Cross-country Evidence on Long-Run Growth and Inflation
While inflation is generally inversely related to growth, the author shows that estimates of the relationship suffer two robustness problems which plague a variety of model specifications. First, growth-inflation results are highly sensitive to modifications to the country sample, limited from the start to low- and moderate-inflation countries. Second, results are also sensitive to modifications in the time period of analysis. In conjunction with the regression specification sensitivity documented by Ross Levine and David Renelt (1992), these results should further discourage the practice of quantifying inflation's effects with cross-country growth regressions. Copyright 1997 by Oxford University Press.
To our knowledge, this item is not available for
download. To find whether it is available, there are three
1. Check below under "Related research" whether another version of this item is available online.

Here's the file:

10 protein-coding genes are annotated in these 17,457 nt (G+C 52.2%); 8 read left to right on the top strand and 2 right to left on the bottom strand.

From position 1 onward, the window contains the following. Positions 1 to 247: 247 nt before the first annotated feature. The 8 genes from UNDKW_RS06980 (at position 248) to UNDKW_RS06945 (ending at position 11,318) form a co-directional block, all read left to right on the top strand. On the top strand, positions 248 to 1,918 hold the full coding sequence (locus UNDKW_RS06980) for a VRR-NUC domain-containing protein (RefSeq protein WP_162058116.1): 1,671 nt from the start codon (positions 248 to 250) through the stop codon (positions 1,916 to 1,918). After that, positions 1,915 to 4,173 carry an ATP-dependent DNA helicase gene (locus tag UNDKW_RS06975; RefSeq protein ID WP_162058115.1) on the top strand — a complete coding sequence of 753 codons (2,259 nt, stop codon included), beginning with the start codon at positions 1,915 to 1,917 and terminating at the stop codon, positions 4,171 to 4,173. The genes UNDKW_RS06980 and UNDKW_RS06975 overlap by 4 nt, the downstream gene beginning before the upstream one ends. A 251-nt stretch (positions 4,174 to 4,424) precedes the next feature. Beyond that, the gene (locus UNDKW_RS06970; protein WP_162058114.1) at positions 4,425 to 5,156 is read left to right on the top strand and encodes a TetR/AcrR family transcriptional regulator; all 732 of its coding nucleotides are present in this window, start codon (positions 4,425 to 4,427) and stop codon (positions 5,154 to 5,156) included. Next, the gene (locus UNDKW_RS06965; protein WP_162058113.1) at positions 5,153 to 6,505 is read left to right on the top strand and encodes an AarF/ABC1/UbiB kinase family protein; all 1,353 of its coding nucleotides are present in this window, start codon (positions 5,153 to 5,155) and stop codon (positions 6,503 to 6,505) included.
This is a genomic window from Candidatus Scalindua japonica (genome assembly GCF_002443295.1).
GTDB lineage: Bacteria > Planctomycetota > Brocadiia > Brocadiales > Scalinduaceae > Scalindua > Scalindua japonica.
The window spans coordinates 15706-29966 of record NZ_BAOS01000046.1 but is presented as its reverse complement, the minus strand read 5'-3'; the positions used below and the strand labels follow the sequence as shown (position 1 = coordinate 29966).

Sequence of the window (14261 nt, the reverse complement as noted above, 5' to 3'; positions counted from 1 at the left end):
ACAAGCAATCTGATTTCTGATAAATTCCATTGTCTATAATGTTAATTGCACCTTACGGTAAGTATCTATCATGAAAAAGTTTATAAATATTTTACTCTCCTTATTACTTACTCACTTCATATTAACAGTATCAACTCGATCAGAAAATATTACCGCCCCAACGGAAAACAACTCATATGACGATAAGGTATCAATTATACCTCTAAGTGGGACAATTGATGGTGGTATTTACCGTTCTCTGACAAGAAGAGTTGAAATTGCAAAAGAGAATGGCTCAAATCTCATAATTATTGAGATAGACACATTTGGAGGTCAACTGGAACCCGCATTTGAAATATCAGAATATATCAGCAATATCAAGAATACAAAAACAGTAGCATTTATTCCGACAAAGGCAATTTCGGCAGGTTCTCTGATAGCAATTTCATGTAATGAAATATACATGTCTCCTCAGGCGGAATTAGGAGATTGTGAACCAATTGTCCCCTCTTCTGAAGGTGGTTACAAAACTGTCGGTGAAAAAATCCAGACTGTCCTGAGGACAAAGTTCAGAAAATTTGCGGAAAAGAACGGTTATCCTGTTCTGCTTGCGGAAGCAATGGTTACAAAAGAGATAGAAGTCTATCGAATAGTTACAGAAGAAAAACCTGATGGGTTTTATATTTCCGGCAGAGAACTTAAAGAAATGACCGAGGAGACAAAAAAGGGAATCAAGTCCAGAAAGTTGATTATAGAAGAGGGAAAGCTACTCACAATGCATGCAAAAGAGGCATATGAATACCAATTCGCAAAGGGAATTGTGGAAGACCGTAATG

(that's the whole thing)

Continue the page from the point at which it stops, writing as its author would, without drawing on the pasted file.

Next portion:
2. Check on the provider's web page whether it is in fact available.
3. Perform a search for a similarly titled item that would be available.
Volume (Year): 35 (1997)
Issue (Month): 1 (January)
|Contact details of provider:|| Postal: Oxford University Press, Great Clarendon Street, Oxford OX2 6DP, UK|
Fax: 01865 267 985
Web page: http://ei.oupjournals.org/
More information through EDIRC
|Order Information:||Web: http://www.oup.co.uk/journals|
When requesting a correction, please mention this item's handle: RePEc:oup:ecinqu:v:35:y:1997:i:1:p:70-81. See general information about how to correct material in RePEc.
For technical questions regarding this item, or to correct its authors, title, abstract, bibliographic or download information, contact: (Oxford University Press)or (Christopher F. Baum)
If references are entirely missing, you can add them using this form.